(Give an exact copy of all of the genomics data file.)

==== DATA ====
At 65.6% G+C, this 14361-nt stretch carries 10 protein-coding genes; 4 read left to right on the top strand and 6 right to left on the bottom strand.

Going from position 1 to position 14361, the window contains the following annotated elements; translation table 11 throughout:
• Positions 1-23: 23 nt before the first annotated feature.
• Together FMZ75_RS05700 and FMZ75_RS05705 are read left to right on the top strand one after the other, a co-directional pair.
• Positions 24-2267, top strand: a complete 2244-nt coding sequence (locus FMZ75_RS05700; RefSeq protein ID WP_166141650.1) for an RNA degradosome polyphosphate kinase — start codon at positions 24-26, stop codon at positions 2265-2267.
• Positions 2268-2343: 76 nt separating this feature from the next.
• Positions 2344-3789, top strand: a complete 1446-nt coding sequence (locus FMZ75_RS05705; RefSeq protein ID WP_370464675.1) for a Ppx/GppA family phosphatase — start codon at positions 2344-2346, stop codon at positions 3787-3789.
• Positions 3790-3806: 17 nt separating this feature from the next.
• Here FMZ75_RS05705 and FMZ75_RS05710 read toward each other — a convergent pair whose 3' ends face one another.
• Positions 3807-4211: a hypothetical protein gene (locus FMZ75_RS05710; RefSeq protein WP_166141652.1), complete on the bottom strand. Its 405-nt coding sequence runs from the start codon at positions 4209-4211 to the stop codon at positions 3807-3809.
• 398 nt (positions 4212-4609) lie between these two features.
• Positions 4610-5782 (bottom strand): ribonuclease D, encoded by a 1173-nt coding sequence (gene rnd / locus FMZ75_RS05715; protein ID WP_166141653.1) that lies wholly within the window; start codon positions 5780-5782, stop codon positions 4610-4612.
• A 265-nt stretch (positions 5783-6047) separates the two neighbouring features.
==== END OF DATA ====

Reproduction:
At 65.6% G+C, this 14361-nt stretch carries 10 protein-coding genes; 4 read left to right on the top strand and 6 right to left on the bottom strand.

Going from position 1 to position 14361, the window contains the following annotated elements; translation table 11 throughout:
• Positions 1-23: 23 nt before the first annotated feature.
• Together FMZ75_RS05700 and FMZ75_RS05705 are read left to right on the top strand one after the other, a co-directional pair.
• Positions 24-2267, top strand: a complete 2244-nt coding sequence (locus FMZ75_RS05700; RefSeq protein ID WP_166141650.1) for an RNA degradosome polyphosphate kinase — start codon at positions 24-26, stop codon at positions 2265-2267.
• Positions 2268-2343: 76 nt separating this feature from the next.
• Positions 2344-3789, top strand: a complete 1446-nt coding sequence (locus FMZ75_RS05705; RefSeq protein ID WP_370464675.1) for a Ppx/GppA family phosphatase — start codon at positions 2344-2346, stop codon at positions 3787-3789.
• Positions 3790-3806: 17 nt separating this feature from the next.
• Here FMZ75_RS05705 and FMZ75_RS05710 read toward each other — a convergent pair whose 3' ends face one another.
• Positions 3807-4211: a hypothetical protein gene (locus FMZ75_RS05710; RefSeq protein WP_166141652.1), complete on the bottom strand. Its 405-nt coding sequence runs from the start codon at positions 4209-4211 to the stop codon at positions 3807-3809.
• 398 nt (positions 4212-4609) lie between these two features.
• Positions 4610-5782 (bottom strand): ribonuclease D, encoded by a 1173-nt coding sequence (gene rnd / locus FMZ75_RS05715; protein ID WP_166141653.1) that lies wholly within the window; start codon positions 5780-5782, stop codon positions 4610-4612.
• A 265-nt stretch (positions 5783-6047) separates the two neighbouring features.